Until 1593, two or more ships set sail annually from each port. The Manila trade became lucrative that Seville merchants petitioned King Philip II of Spain to protect the monopoly of the Casa de Contratación based in Seville.
This led to the passing of a decree in 1593 that set a limit of two ships sailing each year from either port, with one kept in reserve in Acapulco and one in Manila. An “armada” or armed escort of galleons, was also approved. And the Royal company of the Philippines created and eventually in 1815 the galleon trade was stopped.
Manila was popularly famed as the galleon trade hub that it attracted invaders which are the Dutch East India Company believed a trade could not be maintained without war. The British East India Company led the way in cooperation with British Navy to take Manila in 1762, using the Seven Years’ War in Europe as an excuse.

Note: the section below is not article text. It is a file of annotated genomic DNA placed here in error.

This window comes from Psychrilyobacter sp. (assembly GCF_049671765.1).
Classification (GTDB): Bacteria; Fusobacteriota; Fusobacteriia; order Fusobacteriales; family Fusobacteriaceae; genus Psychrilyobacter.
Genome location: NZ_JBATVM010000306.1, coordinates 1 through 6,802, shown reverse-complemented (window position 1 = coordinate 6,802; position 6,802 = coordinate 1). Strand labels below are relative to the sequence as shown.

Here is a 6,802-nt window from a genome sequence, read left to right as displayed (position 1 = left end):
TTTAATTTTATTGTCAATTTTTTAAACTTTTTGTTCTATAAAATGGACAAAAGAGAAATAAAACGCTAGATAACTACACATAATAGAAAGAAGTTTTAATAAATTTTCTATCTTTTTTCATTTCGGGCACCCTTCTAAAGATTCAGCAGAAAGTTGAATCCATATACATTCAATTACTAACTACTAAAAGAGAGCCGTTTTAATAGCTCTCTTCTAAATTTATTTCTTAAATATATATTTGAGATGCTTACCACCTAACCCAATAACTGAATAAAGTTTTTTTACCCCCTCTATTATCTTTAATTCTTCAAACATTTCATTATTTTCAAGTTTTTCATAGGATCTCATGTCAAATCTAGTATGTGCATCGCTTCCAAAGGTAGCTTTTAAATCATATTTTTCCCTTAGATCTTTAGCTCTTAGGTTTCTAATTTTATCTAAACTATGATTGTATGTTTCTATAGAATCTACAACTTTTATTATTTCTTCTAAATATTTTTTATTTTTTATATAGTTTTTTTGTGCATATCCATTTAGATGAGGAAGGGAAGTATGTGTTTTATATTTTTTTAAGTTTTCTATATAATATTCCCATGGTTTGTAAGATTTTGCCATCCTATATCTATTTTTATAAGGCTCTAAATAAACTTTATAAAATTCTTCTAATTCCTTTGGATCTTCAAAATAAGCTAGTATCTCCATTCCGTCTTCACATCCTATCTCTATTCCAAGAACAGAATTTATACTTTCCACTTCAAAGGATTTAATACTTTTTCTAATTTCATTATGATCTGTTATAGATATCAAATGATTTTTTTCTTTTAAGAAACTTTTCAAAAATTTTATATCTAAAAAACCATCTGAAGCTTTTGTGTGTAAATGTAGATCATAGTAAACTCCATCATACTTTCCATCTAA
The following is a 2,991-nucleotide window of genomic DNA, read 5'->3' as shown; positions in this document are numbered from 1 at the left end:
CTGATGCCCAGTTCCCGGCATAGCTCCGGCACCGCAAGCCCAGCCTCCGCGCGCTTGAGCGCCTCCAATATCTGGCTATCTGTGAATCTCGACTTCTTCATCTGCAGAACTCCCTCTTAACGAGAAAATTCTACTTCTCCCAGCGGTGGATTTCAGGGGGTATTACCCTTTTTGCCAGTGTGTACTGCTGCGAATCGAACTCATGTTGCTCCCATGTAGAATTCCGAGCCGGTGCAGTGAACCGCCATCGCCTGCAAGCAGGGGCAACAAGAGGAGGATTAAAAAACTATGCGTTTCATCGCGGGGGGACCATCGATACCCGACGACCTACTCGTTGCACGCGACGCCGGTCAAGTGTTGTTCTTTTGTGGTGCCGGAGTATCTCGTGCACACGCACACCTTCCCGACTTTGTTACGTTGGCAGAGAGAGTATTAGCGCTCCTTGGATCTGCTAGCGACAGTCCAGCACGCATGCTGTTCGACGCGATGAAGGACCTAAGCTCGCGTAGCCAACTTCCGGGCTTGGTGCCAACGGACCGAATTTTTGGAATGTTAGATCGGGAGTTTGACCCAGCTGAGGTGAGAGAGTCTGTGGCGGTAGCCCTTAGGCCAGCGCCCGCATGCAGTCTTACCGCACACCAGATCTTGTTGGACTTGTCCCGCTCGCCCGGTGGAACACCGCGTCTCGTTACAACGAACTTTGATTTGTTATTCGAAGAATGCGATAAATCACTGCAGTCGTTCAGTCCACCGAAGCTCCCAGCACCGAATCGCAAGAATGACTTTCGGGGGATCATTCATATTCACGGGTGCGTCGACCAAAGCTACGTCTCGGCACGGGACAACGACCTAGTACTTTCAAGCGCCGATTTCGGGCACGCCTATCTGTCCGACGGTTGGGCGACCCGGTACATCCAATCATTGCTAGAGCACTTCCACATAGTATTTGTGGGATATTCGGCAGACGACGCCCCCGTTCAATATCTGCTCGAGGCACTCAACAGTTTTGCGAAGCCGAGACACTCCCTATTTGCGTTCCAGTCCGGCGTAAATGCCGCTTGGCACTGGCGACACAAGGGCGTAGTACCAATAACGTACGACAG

Another Positive results of the galleon trade were the intercultural exchanges between the Philippines and the Americans, symbolized the Mexican-made Virgin of Antipolo, chosen as the patroness of the sailors, who protected them from the many perils across the Pacific.
Through this galleon trade, a new variety of plants and animals were introduced in the country like squash, pineapple, Cows and big horses.
Some wealthy Filipinos are also gain knowledge to outside world which later used to fight for our country’s independence.